Facing challenges

Asset owners will be challenged in the next few years, especially if interest rates rise as expected, to reach their assumed rates of return, Mr. Kloepfer said.

“We are the ones charged with delivering realistic expectations,” Mr. Kloepfer said. “So that means we are the bearers of bad news. So there is a temptation in our industry from some of our colleagues to sell the dream if you will. To say, 'Yes, we can get your higher return. We will just load up your portfolio with more risks than you can probably tolerate or understand. Just trust us.'”

“You may want a 7.5% return, but if it means driving your portfolio to only 10% fixed income and it's too risky for you, maybe that's not a good choice.” Mr. Kloepfer said.

Consulting firms face challenges as a business to assist clients.

“One is just the increasing complexity and the risk that is now embedded in the capital markets and the portfolios that many of our clients and prospects have,” Mr. Kloepfer said. “So we have to stay abreast of developments and opportunities that are far more complex, far more challenging to understand and implement and monitor. And they require resources.”

Smaller firms that don't have resources face challenges competing.

Mr. Carlson said. “The smaller consulting firms are going to struggle, given the need to have the breadth and depth of their people to be able to explore … various asset classes.”

Among other challenges, “this low-return environment … puts pressure on fees for all service providers, active managers, passive managers, custodial banks, consultants,” Mr. Kloepfer said.

Mr. Carlson said consultants are helping not only manage the return side of assets but also the funded side in reducing or stabilizing risk of liabilities.

Willis Towers Watson has been working with clients more to “understand how their assets are moving through time relative to liabilities” to help manage funded-level risk, Mr. Carlson said.

“One key is to continue to diversify away from a straight stock/bond portfolio, using alternative investments or illiquid investments that help keep your assumed rate of return a bit higher,” while seeking to manage funded risk through liability-driven investing, using fixed income to match a set of liabilities and assets, he said.

More complicated classes

Mr. Druley said, “The way people are going to achieve their return (is) to look at things that have the ability to add significant value. We think that is manager selection but also investing in more complicated and at times illiquid asset classes, such as private equity and venture capital and private credit.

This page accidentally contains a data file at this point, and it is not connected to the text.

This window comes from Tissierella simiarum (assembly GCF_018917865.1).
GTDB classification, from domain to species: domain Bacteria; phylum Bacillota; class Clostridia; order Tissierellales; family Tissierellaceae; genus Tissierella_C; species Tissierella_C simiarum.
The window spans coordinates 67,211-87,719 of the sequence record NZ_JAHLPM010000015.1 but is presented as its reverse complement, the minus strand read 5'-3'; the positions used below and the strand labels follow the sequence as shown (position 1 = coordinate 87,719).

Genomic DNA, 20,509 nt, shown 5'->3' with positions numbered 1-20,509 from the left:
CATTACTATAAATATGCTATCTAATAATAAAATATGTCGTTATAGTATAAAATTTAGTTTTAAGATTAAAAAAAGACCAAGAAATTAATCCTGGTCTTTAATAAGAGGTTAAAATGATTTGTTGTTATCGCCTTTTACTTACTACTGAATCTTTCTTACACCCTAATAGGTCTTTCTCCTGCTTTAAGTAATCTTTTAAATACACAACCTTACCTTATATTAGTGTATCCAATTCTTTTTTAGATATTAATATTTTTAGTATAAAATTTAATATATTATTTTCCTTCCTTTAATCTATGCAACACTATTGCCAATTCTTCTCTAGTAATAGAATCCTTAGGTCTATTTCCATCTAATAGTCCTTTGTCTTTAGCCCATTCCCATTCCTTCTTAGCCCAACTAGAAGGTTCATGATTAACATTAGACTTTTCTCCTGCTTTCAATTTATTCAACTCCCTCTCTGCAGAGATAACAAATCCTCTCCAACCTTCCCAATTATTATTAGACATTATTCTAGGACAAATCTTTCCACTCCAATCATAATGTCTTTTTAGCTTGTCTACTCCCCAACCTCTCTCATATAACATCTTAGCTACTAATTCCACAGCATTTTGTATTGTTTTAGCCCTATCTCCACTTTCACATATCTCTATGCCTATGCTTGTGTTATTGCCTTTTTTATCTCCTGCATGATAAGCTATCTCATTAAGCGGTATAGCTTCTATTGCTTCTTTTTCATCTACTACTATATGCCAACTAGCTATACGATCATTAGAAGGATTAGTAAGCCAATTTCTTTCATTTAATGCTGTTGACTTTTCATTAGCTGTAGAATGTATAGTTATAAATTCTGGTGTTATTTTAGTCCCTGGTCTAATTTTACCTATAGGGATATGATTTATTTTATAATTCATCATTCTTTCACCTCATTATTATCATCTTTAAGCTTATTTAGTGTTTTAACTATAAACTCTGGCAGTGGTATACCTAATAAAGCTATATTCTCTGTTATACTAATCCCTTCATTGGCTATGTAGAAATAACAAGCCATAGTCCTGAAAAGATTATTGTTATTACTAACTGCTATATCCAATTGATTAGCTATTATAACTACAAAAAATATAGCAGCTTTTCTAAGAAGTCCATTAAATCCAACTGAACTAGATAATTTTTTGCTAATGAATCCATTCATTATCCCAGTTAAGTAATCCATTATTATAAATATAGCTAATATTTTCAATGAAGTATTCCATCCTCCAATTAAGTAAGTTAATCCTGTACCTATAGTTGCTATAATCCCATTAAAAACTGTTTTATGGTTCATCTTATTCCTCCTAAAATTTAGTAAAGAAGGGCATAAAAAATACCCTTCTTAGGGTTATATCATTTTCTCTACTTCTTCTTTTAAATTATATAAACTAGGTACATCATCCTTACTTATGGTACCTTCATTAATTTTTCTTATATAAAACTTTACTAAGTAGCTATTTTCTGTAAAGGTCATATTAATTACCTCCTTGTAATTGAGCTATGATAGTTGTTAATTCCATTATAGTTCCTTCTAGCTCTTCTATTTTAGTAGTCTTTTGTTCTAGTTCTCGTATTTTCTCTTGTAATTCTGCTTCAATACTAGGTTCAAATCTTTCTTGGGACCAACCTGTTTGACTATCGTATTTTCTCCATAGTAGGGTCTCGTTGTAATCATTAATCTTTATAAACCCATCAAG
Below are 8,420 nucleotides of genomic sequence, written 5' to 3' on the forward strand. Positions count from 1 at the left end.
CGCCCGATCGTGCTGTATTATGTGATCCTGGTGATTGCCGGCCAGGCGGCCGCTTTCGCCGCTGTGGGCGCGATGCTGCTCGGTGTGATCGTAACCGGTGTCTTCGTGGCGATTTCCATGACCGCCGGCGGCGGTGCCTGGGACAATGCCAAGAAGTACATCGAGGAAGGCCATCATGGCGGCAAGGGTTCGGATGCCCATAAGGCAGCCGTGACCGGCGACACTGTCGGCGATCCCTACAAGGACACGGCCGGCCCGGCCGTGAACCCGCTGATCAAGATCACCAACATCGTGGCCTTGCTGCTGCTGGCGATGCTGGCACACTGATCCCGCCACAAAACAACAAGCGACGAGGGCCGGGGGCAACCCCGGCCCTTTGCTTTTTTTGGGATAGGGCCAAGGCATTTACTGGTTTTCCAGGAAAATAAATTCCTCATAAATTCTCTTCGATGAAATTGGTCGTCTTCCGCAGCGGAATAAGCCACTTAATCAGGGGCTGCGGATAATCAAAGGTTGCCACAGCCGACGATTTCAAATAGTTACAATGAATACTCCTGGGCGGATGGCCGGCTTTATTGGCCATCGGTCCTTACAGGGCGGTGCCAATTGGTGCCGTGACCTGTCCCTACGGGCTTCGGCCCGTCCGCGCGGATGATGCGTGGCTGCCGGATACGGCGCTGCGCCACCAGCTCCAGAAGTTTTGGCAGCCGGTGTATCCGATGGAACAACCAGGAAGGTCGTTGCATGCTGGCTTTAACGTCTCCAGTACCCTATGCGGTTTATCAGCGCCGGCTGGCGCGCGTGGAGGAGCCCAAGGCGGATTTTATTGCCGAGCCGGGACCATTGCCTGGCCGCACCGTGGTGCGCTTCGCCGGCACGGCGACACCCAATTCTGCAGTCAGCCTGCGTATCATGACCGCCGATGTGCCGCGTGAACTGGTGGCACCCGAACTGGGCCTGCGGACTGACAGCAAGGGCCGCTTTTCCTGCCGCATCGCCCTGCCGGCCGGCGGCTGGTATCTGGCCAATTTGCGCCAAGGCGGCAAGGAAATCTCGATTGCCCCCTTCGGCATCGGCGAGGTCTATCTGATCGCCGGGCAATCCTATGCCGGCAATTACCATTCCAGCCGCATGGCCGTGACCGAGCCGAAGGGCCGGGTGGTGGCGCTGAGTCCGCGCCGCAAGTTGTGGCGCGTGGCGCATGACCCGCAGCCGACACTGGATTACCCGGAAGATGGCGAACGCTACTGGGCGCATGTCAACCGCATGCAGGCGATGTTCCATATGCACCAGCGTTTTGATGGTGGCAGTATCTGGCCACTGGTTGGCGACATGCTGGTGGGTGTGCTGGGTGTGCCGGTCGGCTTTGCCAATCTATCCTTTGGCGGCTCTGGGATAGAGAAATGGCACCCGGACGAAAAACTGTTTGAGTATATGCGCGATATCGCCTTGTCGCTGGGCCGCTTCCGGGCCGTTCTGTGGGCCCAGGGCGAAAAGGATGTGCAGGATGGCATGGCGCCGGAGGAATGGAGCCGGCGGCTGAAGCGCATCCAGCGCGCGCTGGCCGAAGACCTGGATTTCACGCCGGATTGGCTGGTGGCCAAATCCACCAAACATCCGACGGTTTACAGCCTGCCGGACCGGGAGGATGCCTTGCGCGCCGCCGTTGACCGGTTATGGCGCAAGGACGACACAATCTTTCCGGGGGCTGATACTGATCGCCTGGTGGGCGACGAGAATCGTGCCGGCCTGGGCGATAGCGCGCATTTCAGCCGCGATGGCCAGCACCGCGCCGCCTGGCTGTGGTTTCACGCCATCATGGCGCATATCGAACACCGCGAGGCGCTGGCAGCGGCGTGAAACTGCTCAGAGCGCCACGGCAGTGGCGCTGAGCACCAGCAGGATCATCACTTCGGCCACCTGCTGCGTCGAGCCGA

“You saw a rush into hedge funds after the great financial crisis,” Mr. Druley said. “Maybe people who didn't have the skill or resources to actually find the few hundred managers that really could generate returns ended up disappointed.”

Asset owners “now clearly understand you need experienced, skilled resources to generate extra return or alpha in what looks the most to be a low-return environment.”

Asset owners “we work with are either building up more staff internally, or if they have staff and don't want to build more … are using us selectively in special parts of their portfolios (such as) private equity, hedge funds, private credit,” Mr. Druley said. “Or if they don't have staff, they are outsourcing,” delegating fiduciary risk and responsibility.

With low-return market expectations, Mr. Kloepfer asked, “how do you guide people through those waters? If you are going to have a lot more risk in your portfolio, you want to diversify it and hence the strong interest in alternatives assets that will be different from your public market equity. That includes real estate, private equity, hedge funds, liquid alternatives, multiasset class strategies, and then on the debt side, looking into market that aren't publicly traded” such as private debt strategies.

“Another irony embedded in this (low-return market) is many investors have lost faith in active management and are moving to passive at the very time they are also seeking strategies to protect them on the down side,” Mr. Kloepfer said.

They “want to hire somebody who is going to protect (them) on the downside because (they) have so much equity risk. It's conundrum that has to be resolved.”

To reconcile the issue, Mr. Kloepfer recommends allocating to asset classes where “you think you can get the best bang for the buck spending your active management budget. Typically it is focused on the less researched, less liquid parts of the liquid market (such as) small caps, international, emerging markets, international small cap. That's one source of alpha. A second is perhaps looking at multiasset class strategies … to try to generate a total portfolio return that is a better risk-adjusted ride.”

This article originally appeared in the November 28, 2016 print issue as, "Firms try to keep clients grounded in reality".